A retrospective review of the Grable and Lytton Risk Scale will be published later this year in Financial Services Review, one of the premier academic financial planning journals. Here is the paper’s abstract:
“Over a decade ago, Grable and Lytton (1999) developed, tested, and published a financial risk-tolerance scale in Financial Services Review that has since been widely used by consumers, financial advisers, and researchers to evaluate a person’s willingness to engage in a risky financial behavior. Analysis of data (n = 160,279) spanning the timeframe 2007 to 2013 provides evidence that the risk-tolerance scale’s reliability and validity have remained robust since the scale was first developed. The scale’s estimated Cronbach’s alpha was .77 during this time period. Consistent with the literature, high scale scores (representing a greater willingness to take risks) were found to be associated with equity ownership and negatively related to cash and bond holdings.”
The scale can be accessed at the following site: http://njaes.rutgers.edu:8080/money/riskquiz/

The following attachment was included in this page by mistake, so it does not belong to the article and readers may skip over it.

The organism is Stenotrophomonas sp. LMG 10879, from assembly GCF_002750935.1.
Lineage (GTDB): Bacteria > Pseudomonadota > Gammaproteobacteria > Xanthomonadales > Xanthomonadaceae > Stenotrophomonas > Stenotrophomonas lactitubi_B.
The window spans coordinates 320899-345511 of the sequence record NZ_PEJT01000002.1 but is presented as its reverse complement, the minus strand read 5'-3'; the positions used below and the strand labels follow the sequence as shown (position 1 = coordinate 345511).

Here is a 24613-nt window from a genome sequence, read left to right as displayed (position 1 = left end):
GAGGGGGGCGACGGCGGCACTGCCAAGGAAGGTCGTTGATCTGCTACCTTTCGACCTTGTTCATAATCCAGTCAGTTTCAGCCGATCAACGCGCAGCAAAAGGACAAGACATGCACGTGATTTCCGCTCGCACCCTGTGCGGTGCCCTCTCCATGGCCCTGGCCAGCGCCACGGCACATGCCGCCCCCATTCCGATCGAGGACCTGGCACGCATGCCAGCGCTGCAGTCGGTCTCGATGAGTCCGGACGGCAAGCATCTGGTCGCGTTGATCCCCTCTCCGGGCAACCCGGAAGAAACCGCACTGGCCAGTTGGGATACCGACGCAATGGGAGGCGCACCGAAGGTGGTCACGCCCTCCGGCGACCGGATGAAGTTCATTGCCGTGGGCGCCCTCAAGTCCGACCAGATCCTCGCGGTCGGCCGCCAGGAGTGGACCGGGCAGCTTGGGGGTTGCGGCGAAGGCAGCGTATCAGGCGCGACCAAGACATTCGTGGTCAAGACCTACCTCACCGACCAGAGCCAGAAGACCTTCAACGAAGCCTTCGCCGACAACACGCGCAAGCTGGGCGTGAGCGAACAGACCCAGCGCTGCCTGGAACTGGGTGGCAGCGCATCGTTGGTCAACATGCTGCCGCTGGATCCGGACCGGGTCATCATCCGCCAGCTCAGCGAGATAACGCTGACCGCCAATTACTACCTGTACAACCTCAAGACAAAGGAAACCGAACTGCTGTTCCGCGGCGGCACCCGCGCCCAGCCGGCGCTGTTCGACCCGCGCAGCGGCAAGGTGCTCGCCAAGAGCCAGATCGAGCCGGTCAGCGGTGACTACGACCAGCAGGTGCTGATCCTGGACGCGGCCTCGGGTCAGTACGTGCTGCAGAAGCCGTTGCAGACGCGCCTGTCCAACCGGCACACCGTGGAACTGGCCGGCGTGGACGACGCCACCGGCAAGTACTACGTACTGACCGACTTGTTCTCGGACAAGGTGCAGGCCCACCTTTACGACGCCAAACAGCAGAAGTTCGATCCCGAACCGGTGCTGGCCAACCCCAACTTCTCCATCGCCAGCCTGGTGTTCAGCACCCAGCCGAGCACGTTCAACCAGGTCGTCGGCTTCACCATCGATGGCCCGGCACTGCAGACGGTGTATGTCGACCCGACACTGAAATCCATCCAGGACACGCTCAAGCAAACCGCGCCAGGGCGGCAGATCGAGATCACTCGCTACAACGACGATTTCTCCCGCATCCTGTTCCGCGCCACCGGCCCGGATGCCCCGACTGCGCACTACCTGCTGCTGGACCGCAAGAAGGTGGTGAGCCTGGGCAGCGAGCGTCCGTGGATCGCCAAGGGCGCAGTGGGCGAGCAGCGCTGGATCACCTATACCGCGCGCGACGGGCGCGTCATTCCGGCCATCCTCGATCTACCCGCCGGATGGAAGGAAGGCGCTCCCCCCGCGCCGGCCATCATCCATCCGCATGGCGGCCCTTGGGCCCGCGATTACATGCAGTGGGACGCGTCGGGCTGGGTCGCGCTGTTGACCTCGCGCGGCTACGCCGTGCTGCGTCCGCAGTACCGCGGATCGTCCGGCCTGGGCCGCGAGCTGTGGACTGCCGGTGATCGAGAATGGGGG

The financial risk tolerance team discovered something interesting today. The team has been tracking the daily financial risk tolerance of individuals since late 2007. Initial results from the lab suggest that the market does influence people’s willingness to take financial risk. The strongest link is between daily stock market volatility and risk-tolerance scores. When market volatility is up, risk scores drop. When volatility falls, risk scores go up. Generally, people are more likely to increase their tolerance for risk over time.
While these initial results are interesting, the FPP Lab Director, Dr. John Grable, noted, “It looks like the change in risk scores is actually rather small. This means that even though the markets appear to have an influence on subsequent risk attitudes, the actual change in tolerance for risk is not large enough to significantly alter current or future investment choices.”
The research team is currently engaged in a neural pathway analysis to identify other patterns in risk attitudes. Check back for results as they become available.